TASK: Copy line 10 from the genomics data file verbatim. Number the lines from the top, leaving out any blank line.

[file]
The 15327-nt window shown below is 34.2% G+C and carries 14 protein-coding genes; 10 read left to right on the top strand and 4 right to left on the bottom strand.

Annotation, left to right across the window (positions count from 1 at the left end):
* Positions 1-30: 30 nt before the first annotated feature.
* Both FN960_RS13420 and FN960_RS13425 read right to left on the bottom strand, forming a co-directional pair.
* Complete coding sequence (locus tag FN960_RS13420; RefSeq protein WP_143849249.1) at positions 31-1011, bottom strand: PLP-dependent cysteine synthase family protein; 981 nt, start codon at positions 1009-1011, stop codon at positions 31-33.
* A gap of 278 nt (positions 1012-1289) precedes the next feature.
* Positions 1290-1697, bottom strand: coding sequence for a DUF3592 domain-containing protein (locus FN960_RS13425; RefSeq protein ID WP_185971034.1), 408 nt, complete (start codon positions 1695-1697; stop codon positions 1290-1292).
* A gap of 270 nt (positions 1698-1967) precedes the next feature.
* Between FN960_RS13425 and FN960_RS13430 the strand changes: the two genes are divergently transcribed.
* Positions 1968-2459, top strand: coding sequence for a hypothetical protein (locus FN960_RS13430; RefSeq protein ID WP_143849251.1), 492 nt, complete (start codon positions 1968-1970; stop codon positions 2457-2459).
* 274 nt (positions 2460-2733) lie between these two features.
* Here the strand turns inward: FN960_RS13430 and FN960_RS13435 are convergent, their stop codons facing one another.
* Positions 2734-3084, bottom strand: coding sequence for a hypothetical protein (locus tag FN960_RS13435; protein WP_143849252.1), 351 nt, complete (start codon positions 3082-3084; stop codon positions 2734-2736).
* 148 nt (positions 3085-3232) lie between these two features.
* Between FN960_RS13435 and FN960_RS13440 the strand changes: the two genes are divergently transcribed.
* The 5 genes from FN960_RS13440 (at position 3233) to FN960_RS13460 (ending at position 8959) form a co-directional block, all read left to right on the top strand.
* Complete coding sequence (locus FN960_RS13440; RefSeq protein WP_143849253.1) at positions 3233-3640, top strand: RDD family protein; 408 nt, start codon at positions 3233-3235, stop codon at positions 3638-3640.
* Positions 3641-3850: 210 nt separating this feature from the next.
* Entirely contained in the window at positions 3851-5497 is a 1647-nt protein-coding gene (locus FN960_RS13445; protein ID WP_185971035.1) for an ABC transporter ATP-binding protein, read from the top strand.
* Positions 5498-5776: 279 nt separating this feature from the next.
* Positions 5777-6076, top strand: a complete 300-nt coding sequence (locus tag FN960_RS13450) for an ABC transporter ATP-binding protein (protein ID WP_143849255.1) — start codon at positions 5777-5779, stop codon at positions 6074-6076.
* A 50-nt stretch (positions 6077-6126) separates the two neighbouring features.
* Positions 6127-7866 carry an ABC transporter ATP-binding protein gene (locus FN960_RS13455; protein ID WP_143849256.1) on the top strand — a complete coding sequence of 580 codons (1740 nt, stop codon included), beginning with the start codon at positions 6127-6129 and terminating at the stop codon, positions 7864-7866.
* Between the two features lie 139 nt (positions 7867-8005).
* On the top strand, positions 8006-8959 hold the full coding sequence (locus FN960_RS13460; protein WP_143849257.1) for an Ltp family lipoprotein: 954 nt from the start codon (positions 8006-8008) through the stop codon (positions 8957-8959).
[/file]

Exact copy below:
* Positions 1968-2459, top strand: coding sequence for a hypothetical protein (locus FN960_RS13430; RefSeq protein ID WP_143849251.1), 492 nt, complete (start codon positions 1968-1970; stop codon positions 2457-2459).